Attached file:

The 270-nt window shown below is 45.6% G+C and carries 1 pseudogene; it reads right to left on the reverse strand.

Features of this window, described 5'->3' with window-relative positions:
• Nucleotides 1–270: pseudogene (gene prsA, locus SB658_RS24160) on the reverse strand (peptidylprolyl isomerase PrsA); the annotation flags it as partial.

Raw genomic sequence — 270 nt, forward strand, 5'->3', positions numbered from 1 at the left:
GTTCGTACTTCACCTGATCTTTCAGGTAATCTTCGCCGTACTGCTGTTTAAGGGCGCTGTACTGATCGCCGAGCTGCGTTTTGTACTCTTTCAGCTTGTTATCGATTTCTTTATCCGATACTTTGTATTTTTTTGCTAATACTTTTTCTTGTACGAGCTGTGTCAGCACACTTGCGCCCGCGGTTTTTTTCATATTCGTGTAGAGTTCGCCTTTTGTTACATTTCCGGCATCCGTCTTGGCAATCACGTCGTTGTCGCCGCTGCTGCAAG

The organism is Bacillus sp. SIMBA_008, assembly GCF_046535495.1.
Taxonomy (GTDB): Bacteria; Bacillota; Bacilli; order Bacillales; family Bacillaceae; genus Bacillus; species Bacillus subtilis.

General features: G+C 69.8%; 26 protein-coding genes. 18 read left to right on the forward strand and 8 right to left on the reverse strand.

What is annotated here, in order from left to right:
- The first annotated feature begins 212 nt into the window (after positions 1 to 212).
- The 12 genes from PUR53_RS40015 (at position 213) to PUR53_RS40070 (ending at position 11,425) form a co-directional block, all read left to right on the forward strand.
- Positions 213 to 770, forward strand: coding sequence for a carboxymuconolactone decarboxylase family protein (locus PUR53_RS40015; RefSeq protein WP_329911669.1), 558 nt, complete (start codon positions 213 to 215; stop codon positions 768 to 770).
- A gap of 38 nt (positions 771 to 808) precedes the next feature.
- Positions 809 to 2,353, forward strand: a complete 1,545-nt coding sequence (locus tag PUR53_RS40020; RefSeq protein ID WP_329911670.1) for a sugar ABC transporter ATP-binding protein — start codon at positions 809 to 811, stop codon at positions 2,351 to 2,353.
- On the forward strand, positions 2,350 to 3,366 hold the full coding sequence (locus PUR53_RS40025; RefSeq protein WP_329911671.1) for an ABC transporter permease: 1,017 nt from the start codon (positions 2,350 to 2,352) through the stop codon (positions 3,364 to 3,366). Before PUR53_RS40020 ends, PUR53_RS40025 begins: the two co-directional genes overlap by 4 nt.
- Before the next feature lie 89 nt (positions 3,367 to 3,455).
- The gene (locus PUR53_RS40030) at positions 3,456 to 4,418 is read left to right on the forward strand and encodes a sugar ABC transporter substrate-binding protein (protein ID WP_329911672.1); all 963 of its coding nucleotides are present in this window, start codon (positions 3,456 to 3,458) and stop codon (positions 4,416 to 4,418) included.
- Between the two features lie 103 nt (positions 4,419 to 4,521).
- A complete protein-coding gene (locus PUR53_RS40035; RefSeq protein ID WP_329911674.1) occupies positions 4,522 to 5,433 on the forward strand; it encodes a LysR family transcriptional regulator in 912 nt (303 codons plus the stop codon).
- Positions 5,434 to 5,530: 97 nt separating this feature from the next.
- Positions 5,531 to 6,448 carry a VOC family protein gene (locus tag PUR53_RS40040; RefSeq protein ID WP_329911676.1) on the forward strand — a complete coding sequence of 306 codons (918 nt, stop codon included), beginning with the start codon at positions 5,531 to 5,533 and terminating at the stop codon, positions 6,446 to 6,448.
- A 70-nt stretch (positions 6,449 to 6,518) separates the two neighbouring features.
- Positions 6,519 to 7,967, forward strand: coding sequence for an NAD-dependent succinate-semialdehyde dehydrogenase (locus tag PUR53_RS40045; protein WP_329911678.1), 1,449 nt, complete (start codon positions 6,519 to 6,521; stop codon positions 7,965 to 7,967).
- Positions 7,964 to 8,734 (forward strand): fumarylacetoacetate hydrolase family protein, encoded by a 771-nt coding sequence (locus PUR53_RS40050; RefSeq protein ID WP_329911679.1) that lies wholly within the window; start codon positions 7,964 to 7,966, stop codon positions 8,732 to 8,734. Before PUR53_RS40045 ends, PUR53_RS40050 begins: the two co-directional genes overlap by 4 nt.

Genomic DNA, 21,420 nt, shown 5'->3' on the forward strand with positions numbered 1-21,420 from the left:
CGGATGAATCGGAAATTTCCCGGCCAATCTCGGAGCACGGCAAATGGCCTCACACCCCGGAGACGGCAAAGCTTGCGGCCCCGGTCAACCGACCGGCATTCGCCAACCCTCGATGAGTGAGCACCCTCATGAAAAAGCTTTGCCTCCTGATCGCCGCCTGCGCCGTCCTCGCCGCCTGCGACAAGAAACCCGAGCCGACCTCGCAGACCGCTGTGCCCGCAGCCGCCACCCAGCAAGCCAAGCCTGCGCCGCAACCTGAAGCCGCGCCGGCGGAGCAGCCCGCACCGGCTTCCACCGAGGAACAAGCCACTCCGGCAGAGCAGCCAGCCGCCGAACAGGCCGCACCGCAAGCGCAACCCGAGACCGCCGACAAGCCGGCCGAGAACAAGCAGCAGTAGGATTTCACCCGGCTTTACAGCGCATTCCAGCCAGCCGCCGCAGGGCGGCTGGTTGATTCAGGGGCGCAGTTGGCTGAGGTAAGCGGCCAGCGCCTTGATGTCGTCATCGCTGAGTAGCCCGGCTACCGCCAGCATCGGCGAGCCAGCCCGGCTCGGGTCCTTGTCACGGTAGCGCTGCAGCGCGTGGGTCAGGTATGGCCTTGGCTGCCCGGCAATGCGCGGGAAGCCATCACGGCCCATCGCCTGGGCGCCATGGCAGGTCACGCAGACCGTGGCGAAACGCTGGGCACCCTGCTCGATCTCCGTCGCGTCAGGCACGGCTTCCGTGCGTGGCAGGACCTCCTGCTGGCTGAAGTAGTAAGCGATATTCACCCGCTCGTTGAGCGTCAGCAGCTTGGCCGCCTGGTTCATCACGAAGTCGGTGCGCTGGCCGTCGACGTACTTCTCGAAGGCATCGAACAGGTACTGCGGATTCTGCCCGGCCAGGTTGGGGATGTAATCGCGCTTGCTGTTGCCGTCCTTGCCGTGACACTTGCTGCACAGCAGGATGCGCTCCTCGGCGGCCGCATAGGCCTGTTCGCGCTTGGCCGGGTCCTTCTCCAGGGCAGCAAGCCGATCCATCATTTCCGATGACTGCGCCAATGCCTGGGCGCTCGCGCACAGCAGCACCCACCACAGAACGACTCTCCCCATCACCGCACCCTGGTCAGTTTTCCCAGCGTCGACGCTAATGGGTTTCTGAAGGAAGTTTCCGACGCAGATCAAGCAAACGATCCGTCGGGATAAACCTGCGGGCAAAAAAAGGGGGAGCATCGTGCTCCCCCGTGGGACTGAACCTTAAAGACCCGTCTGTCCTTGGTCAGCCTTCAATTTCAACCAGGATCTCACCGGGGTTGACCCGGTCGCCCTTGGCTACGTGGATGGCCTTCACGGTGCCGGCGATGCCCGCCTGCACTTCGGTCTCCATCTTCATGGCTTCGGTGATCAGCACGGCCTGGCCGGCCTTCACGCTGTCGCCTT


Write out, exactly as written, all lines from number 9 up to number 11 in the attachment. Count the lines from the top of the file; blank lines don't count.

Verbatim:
What is annotated here, in order from left to right:
- The first annotated feature begins 212 nt into the window (after positions 1 to 212).
- The 12 genes from PUR53_RS40015 (at position 213) to PUR53_RS40070 (ending at position 11,425) form a co-directional block, all read left to right on the forward strand.